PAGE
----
13) Pie.  Reportedly, Iowa’s grandmothers look beyond traditional  apple or cherry for “rhubarb, peach, gooseberry, bumbleberry, and triple berry.”  Ok; I’m hungry.

14) Software Engineering.  Ideally, “inmates earn some money doing contract code writing while in prison and…prepare for a tech job when released.”

15) Hamilton.  It won 11 Tonys including Best Musical, and other awards, plus the cast visited the White House.  Its creator, Lin-Manuel Miranda, will next work on the film, “Mary Poppins Returns”, due in 2018.

16) Athens, Ohio.  I graduated from there in 1970.  That’s how I came up with a 4th answer.DQShakes

17) This item came from a side note in Time.  T. Boone Pickens, a businessman, was talking about how much he enjoyed Dairy Queen.  He wrote a book: “The First Billion Is The Hardest.”  No joke.  I like DQ, too.  I’ve earned close to a billion…less.

BBQ

 

18) Barbecue.  I KNOW you can get great BBQ elsewhere.  Relatives will testify to Texas’ best.  I’m just saying there’s good stuff to eat out there, folks.  Enjoy it before your doctor starts talking about cholesterol levels, diet, exercise, etc.

*****

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About rcarmean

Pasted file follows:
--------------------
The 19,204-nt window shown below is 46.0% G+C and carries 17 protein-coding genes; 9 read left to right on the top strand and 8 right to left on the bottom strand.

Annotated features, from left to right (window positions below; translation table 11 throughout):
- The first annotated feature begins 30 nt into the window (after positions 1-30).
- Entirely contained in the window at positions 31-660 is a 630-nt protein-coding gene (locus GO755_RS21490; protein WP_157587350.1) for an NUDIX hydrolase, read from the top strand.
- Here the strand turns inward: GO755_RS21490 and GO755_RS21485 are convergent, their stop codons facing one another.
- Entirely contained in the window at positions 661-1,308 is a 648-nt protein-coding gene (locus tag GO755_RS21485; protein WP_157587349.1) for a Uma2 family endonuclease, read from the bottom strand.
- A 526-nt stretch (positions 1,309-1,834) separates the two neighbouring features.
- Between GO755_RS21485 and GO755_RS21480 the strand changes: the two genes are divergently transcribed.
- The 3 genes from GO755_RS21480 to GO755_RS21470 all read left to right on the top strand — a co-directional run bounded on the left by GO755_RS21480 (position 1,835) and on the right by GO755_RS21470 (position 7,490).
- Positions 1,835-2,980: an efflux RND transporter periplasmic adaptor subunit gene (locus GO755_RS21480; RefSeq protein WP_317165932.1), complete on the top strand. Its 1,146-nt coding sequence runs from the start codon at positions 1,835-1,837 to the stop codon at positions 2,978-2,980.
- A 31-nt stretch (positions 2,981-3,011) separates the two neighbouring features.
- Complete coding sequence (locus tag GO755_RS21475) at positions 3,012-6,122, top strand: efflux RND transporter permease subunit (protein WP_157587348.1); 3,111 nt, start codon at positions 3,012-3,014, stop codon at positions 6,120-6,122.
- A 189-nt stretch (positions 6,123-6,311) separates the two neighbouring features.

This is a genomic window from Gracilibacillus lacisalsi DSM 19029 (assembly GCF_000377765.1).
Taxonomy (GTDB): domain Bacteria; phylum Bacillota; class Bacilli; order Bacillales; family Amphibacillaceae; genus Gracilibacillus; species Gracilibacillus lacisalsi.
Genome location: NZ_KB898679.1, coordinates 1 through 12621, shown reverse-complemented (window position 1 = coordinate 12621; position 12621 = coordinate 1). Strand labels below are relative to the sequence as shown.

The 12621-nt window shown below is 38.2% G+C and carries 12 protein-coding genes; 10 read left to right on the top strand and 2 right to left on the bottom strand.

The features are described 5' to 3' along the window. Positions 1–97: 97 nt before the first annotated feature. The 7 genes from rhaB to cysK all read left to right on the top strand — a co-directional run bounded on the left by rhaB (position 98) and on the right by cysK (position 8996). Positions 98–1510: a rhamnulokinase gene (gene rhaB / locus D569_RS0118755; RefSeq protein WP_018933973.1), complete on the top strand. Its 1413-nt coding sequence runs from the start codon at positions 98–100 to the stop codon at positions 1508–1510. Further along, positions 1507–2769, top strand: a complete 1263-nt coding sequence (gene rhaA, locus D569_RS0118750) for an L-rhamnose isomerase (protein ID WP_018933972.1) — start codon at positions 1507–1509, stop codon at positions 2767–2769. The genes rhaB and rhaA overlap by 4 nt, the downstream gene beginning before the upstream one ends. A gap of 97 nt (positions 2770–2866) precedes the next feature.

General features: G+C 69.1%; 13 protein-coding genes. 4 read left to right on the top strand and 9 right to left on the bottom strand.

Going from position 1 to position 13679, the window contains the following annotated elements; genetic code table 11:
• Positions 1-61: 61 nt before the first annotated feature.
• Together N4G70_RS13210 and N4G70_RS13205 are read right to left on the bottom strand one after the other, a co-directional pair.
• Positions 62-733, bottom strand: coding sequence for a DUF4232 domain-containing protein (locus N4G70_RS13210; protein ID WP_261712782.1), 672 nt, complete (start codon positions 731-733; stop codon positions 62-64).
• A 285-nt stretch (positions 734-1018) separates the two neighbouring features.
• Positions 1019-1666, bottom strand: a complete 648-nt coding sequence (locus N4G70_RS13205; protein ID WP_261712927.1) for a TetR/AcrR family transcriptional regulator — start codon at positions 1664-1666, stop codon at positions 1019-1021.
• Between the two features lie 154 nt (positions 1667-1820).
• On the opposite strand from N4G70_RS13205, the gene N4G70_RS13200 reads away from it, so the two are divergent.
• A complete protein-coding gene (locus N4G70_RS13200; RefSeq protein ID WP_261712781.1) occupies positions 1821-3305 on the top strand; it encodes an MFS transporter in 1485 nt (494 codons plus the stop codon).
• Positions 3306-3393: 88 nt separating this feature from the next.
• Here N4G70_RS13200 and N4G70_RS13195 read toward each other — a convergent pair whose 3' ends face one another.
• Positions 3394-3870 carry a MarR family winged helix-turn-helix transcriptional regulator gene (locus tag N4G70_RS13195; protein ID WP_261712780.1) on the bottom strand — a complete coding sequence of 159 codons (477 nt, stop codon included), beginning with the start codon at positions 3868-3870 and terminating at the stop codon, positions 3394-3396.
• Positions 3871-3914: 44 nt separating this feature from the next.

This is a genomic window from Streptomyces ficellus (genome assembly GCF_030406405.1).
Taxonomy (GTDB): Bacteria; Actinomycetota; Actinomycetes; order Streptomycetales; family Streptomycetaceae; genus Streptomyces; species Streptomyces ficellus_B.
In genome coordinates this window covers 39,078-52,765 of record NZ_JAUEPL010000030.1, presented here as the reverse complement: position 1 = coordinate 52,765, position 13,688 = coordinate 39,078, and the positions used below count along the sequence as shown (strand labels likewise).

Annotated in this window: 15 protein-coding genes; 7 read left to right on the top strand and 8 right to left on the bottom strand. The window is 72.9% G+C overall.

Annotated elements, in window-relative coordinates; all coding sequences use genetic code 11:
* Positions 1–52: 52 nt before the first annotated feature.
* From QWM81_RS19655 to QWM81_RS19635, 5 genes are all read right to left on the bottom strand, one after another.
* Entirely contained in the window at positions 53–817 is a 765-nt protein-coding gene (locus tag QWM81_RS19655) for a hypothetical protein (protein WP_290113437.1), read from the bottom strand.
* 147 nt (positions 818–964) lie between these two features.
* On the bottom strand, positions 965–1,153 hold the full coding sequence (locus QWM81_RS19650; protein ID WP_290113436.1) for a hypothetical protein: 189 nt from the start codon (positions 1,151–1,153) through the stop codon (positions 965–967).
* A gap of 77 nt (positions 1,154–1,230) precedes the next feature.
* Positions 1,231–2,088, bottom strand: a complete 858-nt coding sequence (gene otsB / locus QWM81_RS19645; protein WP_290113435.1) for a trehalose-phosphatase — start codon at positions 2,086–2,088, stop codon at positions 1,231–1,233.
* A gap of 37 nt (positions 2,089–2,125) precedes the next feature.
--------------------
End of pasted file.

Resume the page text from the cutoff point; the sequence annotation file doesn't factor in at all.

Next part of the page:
Two things... First, why have I decided to establish this blog? I like to put essays together. I research an idea or topic looking for information, statistics, stories, quotes, pictures, etc. I enjoy the process and seeing a finished product. I’m told that as I get older, new activities can help maintain energy and keep my brain alert. In other words, I am not doing this for money or fame. Second, regarding the gentleman in the collage of pictures above...it's not me. Those are photos of Christy Mathewson. Why him? When I was young, my primary activity was being sick. It took up much of my time. Eczema (a case so bad I was written up in a medical journal showing doctors what their patients COULD look like), asthma, and allergies. You know allergies: don’t eat this, don’t wear that, and, for Heaven’s sake, don’t touch any of these things (eg, dogs, cats, horses --I only saw horses in cowboy movies and TV shows, dust, swimming pools, my brother --OK, that’s an exaggeration, Rick was a fine brother). In my spare time between doctors' appointments, pills, and ointments, baseball kept me sane. In the 1940s and 1950s, when I grew up, pro footballI and basketball had not yet become extremely popular. Baseball truly was “the national pastime.” I listened to games on the radio (remember it? TV without the picture). I read magazines, books, and newspaper accounts of games. I collected baseball cards. I learned about the game’s history, as well as present. The same with its stars. One man stood out: Christy Mathewson. He was a great pitcher for the New York Giants in the early 20th century. But there was much more to him. At a time when professional athletes made little money (yes, there was such a time) and ball players were considered on the same level as actors, artists, and prostitutes, Mathewson stood out. One of his nicknames was: “The Christian Gentleman.” Most men is baseball drank, smoked, cursed, and fought —with other players, umpires, and fans. The fights were physical, not just verbal. Mathewson did none of these things. But he earned the respect of other players who did them all. Even Ty Cobb and John McGraw. There’s more. He was a college graduate (Bucknell University) when most men were lucky to have a high school diploma. He played other sports, including pro football which you wouldn’t recognize. He was handsome. He played in New York City, then as now, the largest city in the country. Excellence and popularity there meant fame and money. He dressed well. Today, his commercials would rival LeBron’s. And, finally, a hero’s life must have tragedy. After his playing career ended, WWI arrived. He suffered from influenza and was exposed to mustard gas. Chemical warfare. His lungs were damaged and he required treatment for the rest of his life. (Like my Grandfather who also fought in The Great War.) He died in 1925. He was 45 years old. I have his picture here because you need to know more about him than me. He was what an athlete could be. Players like him and their accomplishments got me through a sickly, painful childhood and can still sustain me in difficult times. *****